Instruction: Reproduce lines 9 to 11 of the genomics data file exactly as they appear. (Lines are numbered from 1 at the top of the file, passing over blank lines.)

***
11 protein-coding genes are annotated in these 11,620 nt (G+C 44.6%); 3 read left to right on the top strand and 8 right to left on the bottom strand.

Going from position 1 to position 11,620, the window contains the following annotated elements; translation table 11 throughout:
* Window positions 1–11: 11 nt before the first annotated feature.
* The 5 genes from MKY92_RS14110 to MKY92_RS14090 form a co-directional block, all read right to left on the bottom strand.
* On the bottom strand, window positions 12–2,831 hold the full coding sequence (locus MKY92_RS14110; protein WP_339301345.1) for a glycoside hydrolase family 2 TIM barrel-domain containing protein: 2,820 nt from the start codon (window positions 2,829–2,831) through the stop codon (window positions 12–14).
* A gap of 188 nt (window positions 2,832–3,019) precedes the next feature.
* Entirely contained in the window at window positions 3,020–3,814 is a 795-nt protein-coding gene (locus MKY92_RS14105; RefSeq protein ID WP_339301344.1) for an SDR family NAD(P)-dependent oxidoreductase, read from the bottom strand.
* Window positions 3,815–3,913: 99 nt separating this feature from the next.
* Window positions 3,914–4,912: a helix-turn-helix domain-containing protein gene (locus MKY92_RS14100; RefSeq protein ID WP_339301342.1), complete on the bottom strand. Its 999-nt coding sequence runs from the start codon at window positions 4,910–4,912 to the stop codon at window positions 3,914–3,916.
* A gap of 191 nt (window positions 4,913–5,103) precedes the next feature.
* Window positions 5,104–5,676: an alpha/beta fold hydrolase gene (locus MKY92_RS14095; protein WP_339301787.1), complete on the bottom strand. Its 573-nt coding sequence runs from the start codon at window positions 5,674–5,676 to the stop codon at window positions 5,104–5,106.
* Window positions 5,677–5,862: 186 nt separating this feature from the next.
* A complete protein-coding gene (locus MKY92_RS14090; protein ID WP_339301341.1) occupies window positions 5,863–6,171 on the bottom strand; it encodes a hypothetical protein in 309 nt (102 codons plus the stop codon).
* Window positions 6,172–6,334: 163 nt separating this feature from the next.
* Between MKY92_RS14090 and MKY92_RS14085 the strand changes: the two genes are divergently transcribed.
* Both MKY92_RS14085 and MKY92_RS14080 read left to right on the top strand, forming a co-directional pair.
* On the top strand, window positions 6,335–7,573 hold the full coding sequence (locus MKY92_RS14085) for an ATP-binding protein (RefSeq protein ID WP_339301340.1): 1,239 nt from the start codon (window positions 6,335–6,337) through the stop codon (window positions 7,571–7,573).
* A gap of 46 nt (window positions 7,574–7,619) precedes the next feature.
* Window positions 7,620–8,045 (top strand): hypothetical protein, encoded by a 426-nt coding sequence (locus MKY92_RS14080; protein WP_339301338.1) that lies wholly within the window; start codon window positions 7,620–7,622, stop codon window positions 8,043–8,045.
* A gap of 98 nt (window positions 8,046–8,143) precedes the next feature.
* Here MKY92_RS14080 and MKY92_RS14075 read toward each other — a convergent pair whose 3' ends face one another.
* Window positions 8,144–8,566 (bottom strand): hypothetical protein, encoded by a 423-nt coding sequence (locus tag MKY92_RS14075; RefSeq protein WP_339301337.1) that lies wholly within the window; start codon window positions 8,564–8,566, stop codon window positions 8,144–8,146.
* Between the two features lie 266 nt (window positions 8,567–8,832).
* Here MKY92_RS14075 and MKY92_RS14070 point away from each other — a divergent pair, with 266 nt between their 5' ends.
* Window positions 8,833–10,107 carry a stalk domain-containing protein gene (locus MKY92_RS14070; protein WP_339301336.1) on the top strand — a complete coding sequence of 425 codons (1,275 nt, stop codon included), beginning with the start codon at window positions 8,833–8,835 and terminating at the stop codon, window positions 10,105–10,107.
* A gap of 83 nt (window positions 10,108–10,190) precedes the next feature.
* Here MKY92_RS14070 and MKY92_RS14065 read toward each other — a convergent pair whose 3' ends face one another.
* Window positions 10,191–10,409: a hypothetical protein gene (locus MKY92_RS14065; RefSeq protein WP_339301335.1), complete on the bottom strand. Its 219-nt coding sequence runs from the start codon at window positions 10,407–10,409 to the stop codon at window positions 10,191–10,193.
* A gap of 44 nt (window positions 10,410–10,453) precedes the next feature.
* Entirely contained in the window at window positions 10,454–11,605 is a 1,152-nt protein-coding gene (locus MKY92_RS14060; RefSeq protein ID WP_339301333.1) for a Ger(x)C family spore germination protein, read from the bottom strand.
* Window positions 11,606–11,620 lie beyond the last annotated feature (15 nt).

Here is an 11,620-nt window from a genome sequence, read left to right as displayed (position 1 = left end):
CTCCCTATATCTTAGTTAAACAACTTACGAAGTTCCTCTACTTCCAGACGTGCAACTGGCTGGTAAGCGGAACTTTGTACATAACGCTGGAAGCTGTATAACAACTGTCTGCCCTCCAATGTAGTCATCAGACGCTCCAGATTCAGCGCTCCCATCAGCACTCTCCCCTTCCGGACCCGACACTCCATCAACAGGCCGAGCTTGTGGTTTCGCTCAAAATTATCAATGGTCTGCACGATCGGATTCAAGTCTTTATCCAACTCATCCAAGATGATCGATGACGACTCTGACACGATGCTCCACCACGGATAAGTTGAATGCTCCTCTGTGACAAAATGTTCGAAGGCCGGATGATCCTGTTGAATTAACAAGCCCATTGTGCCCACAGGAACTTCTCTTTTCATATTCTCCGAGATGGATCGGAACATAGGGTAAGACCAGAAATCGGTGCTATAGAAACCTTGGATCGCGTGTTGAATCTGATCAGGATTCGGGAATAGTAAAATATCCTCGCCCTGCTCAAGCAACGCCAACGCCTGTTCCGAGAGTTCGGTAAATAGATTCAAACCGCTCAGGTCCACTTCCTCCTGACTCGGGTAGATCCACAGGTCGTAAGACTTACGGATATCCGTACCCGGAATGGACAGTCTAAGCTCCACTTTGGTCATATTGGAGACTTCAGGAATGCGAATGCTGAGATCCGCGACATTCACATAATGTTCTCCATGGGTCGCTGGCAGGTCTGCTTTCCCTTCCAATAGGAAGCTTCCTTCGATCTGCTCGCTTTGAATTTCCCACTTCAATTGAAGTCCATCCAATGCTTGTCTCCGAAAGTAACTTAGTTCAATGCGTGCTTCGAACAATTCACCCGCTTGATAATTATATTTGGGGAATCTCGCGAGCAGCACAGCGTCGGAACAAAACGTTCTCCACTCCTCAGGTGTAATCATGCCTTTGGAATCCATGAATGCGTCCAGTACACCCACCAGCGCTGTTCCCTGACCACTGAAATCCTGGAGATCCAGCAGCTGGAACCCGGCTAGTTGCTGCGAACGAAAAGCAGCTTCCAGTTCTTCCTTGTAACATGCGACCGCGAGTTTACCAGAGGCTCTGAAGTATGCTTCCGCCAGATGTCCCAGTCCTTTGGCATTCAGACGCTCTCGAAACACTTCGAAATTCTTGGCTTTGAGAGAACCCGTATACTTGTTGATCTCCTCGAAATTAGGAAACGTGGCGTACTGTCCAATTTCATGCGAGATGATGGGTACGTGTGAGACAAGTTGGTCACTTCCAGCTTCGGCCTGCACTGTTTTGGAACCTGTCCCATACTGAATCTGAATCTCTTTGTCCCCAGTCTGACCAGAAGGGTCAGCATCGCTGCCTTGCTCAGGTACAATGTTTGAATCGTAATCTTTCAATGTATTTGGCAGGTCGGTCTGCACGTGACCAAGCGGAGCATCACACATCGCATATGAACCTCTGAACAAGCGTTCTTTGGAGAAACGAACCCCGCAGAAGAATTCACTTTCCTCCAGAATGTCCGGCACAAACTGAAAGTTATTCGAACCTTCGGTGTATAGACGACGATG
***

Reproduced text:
* Window positions 3,914–4,912: a helix-turn-helix domain-containing protein gene (locus MKY92_RS14100; RefSeq protein ID WP_339301342.1), complete on the bottom strand. Its 999-nt coding sequence runs from the start codon at window positions 4,910–4,912 to the stop codon at window positions 3,914–3,916.
* A gap of 191 nt (window positions 4,913–5,103) precedes the next feature.
* Window positions 5,104–5,676: an alpha/beta fold hydrolase gene (locus MKY92_RS14095; protein WP_339301787.1), complete on the bottom strand. Its 573-nt coding sequence runs from the start codon at window positions 5,674–5,676 to the stop codon at window positions 5,104–5,106.